The image of God, biblically speaking, is a mysterious reality, in which the invisible world and even inanimate nature seems to recognize in humanity the distinctive mark of our Creator (Rom. 8:19-23). This image is about who we are, not just about what we do, but clearly the image of God defines and equips us to carry out God’s mission, ruling beneath and for him over the rest of the creation. This is the end-result of redemption, a humanity once again, under God, on the throne of the cosmos.

This threat through Scripture is not incidental. It is not just Pharaoh and Herod who are slaughtering the innocents. The gospel is opposed by an ongoing spirit of antichrist (1 Jn. 2:18), which rages against the kingdom and seeks to set up its own mirror-image empire. This anti-gospel rage is murderous (Jn. 8:44, 1 Jn. 3:8, 11-15). The ascended Christ explained this historical trail of blood metaphorically in a vision to the Apostle John as an ongoing war between the Serpent and the people of the Messiah (Rev. 12:1-12). It should not surprise us then that, in every age, there is a clash between Christ and the powers of this age. It should not surprise us that human appetites, when unrestrained by their creation purposes, can turn murderous (Jas. 4:2). And it should not surprise us that the spirit of every age seeks to define human worth in terms of power and usefulness, while the gospel of the kingdom defines human dignity in strikingly different terms, as Christ himself identifies himself not with the powerful but with the vulnerable.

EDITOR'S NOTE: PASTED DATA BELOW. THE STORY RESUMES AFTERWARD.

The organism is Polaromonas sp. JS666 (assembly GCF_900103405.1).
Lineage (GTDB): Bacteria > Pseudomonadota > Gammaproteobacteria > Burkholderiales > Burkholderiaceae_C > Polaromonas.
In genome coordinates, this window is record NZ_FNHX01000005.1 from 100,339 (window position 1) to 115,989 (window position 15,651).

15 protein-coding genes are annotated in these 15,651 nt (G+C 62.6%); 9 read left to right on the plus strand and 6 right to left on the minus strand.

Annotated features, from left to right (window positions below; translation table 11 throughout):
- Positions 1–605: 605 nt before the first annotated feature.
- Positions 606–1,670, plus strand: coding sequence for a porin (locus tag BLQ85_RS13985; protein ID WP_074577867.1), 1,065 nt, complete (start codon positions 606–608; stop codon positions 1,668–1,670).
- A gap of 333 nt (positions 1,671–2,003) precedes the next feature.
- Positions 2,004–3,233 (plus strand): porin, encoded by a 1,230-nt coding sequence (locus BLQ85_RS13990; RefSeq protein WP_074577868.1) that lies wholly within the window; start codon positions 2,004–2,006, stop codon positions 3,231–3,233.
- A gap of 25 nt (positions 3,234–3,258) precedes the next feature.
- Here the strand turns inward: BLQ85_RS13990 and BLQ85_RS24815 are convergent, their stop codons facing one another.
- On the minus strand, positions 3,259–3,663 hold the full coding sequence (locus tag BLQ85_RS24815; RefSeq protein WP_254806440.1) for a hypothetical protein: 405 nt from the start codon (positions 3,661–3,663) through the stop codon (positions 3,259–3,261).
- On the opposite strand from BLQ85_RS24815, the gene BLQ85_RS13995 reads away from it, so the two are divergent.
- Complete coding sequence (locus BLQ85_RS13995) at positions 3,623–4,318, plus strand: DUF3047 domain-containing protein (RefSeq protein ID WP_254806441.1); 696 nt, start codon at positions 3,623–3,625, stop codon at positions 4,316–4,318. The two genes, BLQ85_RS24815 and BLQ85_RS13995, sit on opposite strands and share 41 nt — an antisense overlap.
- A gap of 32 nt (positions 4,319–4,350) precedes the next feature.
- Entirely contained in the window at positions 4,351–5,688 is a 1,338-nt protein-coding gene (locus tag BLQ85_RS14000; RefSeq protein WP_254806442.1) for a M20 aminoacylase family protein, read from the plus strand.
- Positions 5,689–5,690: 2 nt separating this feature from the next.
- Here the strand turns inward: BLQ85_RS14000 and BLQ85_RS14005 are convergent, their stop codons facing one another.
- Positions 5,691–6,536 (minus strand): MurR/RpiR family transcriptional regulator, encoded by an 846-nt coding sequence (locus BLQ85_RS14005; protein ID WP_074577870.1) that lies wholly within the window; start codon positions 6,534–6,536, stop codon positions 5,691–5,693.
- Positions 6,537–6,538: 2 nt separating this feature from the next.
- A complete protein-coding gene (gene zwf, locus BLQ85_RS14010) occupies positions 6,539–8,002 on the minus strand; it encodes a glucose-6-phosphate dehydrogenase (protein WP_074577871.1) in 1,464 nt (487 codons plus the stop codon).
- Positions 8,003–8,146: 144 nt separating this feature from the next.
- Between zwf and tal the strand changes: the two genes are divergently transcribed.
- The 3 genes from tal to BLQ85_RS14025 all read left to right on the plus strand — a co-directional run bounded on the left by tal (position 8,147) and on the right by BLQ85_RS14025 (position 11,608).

Several years ago, I heard a lecturer talking about church ministries of mercy to the poor and the vulnerable. The crowd in the room, evangelical Christians all, seemed to be in agreement with the lecturer because, as one respondent put it, social ministries give us the opportunity to share the gospel and to give credibility to our verbal proclamation. The lecturer agreed that this was true, but then he stopped and talked about a group home near his congregation, filled with severely cognitively disabled children. This man’s church went to this home every day, to brush the hair of these children, to sing to them, and sometimes just to sit quietly and hold their hands. The children, he said, are probably not even aware of their presence. “They can’t hear or respond to the gospel,” he said. “So is our ministry to them worth it?”

Of course it is. This ministry is “worth it” for the same reason it was “worth it” for Jesus’ friends to wash and to anoint his body with spices after his crucifixion. It was honoring him, loving him, recognizing him. He tells us when we stand with those who are marginalized—the poor, the unborn, the orphaned, the widowed, the diseased, the abandoned, the disabled, the poor, the elderly—we are standing with the “least of these, my brothers” (Matt. 25:45). And when we care for his brothers, Jesus tells us, we will recognize him there, too.

This article is adapted from my new book Onward: Engaging the Culture Without Losing the Gospel.

We live in a fearful and cowardly time. The crisis we face is not a crisis of clarity but a crisis of courage.

Purchase

About Russell Moore

Russell Moore is Public Theologian at Christianity Today and Director of Christianity Today’s Public Theology Project.

More